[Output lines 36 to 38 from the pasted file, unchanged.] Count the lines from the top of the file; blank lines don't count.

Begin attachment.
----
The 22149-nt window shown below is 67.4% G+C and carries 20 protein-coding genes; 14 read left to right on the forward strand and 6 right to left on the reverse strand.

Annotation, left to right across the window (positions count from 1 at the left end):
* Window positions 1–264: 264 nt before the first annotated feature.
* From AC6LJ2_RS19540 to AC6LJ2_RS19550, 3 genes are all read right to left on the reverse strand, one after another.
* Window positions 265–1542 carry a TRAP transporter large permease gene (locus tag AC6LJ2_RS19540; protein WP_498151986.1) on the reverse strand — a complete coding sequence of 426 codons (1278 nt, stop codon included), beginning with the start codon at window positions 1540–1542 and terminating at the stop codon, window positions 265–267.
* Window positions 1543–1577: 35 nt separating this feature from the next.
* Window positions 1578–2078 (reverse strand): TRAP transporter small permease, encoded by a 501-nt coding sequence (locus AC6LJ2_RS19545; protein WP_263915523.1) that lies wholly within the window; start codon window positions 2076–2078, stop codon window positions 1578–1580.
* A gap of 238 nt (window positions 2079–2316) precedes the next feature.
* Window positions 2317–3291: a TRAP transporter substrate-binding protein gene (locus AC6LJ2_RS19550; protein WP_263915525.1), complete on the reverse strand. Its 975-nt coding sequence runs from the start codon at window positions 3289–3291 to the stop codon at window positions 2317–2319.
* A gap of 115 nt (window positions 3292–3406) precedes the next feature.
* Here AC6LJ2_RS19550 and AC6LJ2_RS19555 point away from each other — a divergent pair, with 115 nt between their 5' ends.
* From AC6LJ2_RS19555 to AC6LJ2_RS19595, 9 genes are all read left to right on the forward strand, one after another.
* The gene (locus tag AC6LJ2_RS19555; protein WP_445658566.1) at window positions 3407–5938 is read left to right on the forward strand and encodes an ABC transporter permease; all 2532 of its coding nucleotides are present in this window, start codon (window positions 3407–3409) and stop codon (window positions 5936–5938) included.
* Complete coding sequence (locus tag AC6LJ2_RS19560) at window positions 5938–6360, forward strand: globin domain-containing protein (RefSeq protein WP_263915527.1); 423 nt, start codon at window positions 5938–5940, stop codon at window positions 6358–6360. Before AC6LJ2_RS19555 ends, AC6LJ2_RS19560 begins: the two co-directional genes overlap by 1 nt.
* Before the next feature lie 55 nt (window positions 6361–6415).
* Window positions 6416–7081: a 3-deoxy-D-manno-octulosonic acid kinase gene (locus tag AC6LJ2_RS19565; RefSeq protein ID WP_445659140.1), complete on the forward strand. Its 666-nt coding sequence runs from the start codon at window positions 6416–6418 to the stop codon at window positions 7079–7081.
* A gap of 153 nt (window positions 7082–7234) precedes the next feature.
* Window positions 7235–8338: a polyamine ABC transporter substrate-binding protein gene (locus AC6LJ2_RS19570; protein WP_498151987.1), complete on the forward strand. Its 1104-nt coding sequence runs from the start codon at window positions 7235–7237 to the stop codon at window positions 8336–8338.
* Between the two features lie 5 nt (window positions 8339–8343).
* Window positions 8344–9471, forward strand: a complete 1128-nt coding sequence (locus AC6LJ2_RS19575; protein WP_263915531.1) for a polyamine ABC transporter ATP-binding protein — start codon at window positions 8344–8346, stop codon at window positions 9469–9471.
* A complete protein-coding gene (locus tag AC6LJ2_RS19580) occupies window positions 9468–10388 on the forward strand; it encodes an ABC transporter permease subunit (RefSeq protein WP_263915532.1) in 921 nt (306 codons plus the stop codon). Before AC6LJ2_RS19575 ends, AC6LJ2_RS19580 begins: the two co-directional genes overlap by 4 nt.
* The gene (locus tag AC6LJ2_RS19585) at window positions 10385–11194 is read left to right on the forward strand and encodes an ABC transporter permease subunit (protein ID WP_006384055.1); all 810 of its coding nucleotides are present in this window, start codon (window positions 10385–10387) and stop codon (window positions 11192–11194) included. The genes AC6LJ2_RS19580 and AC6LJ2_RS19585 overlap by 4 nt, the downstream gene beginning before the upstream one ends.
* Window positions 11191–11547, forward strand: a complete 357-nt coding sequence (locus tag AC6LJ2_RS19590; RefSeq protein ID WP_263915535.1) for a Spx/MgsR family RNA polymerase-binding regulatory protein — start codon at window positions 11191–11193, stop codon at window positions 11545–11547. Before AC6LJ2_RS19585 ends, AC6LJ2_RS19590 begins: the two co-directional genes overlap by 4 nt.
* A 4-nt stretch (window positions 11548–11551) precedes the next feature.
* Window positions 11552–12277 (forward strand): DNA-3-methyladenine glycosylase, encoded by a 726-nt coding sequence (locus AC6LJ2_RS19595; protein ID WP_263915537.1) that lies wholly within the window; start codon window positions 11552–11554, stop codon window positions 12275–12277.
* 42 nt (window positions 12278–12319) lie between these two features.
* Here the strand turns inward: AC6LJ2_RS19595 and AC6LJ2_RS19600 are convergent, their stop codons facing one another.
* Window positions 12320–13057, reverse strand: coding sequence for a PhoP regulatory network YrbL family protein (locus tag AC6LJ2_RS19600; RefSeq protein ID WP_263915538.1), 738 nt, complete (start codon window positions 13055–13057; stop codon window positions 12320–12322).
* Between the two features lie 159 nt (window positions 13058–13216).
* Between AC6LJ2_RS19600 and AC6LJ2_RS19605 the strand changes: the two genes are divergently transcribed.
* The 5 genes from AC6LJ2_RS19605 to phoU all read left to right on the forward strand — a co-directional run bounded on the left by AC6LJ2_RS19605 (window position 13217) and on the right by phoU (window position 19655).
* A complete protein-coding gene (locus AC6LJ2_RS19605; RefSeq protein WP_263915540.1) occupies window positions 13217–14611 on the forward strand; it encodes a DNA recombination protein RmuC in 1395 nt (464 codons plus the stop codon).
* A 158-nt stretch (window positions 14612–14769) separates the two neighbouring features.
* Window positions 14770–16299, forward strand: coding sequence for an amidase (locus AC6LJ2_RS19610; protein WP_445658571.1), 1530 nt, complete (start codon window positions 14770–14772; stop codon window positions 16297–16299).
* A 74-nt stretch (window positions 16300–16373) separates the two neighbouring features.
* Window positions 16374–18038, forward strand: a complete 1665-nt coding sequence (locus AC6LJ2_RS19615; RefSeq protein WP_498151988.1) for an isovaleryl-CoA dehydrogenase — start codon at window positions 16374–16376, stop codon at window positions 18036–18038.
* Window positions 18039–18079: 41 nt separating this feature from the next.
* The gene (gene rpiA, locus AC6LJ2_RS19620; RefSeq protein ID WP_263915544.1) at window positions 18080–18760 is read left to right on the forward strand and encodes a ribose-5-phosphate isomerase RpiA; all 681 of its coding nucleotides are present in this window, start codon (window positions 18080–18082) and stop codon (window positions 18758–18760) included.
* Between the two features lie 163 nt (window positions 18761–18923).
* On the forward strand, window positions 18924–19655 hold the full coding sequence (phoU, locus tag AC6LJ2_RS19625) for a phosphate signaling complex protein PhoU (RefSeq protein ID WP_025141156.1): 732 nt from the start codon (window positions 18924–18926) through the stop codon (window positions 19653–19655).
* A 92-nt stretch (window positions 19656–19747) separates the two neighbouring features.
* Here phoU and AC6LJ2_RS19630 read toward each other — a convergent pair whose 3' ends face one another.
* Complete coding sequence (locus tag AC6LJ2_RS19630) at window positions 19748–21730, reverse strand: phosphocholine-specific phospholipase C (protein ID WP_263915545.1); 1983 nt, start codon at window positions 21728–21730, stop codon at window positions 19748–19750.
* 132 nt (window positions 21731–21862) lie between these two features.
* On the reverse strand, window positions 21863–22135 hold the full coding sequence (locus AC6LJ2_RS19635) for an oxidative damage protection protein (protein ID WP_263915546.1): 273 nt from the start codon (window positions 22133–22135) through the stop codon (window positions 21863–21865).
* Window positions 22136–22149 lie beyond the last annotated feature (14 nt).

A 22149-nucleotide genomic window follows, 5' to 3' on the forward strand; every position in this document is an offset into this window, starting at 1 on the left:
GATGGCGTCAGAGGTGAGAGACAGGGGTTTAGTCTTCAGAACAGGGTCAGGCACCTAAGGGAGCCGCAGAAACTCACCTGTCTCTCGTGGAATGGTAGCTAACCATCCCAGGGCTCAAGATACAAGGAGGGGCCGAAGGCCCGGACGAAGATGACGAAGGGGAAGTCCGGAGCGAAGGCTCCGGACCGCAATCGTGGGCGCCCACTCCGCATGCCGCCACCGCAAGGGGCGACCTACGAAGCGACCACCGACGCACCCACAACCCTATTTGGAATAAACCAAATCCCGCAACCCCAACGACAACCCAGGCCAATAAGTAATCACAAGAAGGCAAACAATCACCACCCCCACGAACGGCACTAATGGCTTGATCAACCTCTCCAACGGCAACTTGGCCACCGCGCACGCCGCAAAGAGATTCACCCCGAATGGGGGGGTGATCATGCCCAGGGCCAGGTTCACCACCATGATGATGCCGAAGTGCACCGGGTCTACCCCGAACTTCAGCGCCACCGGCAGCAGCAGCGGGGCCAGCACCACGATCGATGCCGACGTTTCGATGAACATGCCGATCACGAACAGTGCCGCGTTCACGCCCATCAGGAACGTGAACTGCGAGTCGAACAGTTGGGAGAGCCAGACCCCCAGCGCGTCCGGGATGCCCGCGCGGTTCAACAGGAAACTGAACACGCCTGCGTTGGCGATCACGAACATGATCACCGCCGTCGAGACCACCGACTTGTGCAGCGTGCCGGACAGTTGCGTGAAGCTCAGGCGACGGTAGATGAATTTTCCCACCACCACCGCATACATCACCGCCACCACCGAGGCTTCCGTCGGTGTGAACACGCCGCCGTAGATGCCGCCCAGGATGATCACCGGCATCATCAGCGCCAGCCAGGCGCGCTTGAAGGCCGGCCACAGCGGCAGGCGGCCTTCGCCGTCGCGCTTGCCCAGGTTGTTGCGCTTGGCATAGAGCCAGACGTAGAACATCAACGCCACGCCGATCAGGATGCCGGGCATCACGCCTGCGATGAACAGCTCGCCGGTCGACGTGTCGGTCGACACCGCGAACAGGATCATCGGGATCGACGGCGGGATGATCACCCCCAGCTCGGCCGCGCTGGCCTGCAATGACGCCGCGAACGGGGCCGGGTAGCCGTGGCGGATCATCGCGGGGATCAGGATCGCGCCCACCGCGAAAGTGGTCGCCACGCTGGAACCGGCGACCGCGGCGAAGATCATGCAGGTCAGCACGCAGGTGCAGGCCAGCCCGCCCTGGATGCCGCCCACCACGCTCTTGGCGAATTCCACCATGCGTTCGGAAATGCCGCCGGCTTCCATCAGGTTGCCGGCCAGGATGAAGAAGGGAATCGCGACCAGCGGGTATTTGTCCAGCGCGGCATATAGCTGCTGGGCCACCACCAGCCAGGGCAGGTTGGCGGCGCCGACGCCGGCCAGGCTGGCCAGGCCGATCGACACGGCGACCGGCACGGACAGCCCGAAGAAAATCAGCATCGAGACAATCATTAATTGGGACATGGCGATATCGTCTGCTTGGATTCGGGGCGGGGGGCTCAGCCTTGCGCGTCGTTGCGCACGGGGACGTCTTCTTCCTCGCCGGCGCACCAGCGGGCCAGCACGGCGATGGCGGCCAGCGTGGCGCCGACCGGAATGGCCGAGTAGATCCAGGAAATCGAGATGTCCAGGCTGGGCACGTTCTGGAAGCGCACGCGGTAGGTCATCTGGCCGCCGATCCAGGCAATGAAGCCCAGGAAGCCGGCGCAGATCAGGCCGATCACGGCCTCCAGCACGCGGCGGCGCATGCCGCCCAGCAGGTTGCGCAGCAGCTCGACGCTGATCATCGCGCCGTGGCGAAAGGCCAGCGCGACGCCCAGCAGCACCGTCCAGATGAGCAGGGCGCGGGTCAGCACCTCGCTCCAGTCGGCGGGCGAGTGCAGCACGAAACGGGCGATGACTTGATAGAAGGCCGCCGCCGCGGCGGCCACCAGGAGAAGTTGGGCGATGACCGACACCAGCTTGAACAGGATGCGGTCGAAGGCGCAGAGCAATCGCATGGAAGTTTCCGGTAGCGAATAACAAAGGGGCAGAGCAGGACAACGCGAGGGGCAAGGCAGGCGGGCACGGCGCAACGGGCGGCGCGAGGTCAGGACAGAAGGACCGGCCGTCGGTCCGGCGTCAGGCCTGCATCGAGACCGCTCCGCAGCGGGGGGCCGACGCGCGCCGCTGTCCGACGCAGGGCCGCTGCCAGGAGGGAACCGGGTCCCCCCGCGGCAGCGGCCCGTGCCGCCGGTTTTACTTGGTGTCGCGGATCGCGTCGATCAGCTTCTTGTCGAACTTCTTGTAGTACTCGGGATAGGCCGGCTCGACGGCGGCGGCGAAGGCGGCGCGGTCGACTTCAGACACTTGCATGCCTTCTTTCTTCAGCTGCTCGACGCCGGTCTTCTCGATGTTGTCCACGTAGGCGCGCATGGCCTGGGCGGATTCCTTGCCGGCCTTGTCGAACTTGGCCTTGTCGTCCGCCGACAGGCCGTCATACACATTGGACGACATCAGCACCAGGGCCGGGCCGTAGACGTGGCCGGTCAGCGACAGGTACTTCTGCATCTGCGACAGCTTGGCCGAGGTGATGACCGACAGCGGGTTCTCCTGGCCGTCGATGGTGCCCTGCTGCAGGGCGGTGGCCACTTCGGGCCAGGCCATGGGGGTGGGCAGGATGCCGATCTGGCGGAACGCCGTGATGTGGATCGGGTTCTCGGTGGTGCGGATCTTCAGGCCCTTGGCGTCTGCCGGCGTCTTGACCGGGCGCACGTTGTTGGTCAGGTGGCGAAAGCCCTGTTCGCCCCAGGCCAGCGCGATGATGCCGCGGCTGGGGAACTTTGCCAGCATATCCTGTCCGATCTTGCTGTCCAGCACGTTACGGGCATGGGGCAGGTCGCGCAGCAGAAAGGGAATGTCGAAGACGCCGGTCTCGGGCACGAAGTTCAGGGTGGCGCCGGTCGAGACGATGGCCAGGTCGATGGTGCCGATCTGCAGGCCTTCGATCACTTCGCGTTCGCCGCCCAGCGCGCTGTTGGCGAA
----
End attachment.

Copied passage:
* Window positions 16374–18038, forward strand: a complete 1665-nt coding sequence (locus AC6LJ2_RS19615; RefSeq protein WP_498151988.1) for an isovaleryl-CoA dehydrogenase — start codon at window positions 16374–16376, stop codon at window positions 18036–18038.
* Window positions 18039–18079: 41 nt separating this feature from the next.
* The gene (gene rpiA, locus AC6LJ2_RS19620; RefSeq protein ID WP_263915544.1) at window positions 18080–18760 is read left to right on the forward strand and encodes a ribose-5-phosphate isomerase RpiA; all 681 of its coding nucleotides are present in this window, start codon (window positions 18080–18082) and stop codon (window positions 18758–18760) included.